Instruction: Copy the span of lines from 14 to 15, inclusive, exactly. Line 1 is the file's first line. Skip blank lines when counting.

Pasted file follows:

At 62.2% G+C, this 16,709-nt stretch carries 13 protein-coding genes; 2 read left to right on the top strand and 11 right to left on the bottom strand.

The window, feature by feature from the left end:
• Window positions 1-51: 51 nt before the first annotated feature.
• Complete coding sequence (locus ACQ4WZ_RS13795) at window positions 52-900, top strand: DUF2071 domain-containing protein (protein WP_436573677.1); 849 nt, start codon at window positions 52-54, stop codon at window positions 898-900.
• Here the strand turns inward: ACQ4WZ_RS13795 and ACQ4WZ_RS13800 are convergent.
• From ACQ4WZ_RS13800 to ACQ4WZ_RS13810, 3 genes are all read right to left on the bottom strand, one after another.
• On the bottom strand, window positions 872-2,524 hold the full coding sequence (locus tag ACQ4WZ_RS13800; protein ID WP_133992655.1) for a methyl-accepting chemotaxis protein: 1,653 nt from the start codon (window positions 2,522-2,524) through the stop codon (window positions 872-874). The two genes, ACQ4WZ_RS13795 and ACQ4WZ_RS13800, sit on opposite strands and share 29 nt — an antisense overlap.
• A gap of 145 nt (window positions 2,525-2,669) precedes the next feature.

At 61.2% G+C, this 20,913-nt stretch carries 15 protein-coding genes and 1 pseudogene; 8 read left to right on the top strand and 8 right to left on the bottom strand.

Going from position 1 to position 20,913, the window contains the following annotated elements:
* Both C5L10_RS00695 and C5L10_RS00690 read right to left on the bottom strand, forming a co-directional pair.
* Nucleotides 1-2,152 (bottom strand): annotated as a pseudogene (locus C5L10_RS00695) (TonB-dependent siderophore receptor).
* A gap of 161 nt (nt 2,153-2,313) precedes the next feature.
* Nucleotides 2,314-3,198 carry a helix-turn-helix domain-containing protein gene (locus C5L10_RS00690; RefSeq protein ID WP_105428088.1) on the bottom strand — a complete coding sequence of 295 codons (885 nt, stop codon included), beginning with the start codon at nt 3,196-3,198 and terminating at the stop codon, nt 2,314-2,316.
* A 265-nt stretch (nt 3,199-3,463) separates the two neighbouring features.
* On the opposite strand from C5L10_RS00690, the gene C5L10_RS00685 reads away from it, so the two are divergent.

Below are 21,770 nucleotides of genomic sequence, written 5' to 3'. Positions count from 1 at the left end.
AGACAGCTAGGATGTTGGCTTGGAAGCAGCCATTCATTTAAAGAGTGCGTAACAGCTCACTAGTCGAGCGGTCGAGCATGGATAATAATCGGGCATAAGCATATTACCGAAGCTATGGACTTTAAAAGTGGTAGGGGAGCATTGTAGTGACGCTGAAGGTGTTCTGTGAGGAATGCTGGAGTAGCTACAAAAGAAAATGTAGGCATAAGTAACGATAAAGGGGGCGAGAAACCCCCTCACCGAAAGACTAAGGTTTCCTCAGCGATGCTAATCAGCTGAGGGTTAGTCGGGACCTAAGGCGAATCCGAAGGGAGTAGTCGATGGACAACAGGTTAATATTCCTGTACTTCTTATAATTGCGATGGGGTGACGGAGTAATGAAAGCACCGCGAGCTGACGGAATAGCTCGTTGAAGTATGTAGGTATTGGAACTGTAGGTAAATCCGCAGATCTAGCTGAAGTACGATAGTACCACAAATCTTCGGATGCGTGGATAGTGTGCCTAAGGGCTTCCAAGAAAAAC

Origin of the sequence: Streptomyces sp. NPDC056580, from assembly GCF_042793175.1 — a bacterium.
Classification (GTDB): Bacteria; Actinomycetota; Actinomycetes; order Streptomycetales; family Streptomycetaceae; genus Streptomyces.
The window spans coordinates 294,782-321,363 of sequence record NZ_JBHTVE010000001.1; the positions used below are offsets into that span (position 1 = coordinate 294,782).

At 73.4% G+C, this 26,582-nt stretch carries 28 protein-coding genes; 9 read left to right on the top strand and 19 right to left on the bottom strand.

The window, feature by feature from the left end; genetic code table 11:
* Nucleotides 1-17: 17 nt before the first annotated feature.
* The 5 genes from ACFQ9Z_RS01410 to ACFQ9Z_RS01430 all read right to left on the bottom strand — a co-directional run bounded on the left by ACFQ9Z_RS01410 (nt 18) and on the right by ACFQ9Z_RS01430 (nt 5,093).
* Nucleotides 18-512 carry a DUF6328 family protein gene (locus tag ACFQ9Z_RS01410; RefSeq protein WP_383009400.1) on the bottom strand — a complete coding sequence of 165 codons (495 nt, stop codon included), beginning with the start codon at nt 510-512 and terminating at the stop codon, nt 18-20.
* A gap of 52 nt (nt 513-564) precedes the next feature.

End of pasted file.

* Nucleotides 2,314-3,198 carry a helix-turn-helix domain-containing protein gene (locus C5L10_RS00690; RefSeq protein ID WP_105428088.1) on the bottom strand — a complete coding sequence of 295 codons (885 nt, stop codon included), beginning with the start codon at nt 3,196-3,198 and terminating at the stop codon, nt 2,314-2,316.
* A 265-nt stretch (nt 3,199-3,463) separates the two neighbouring features.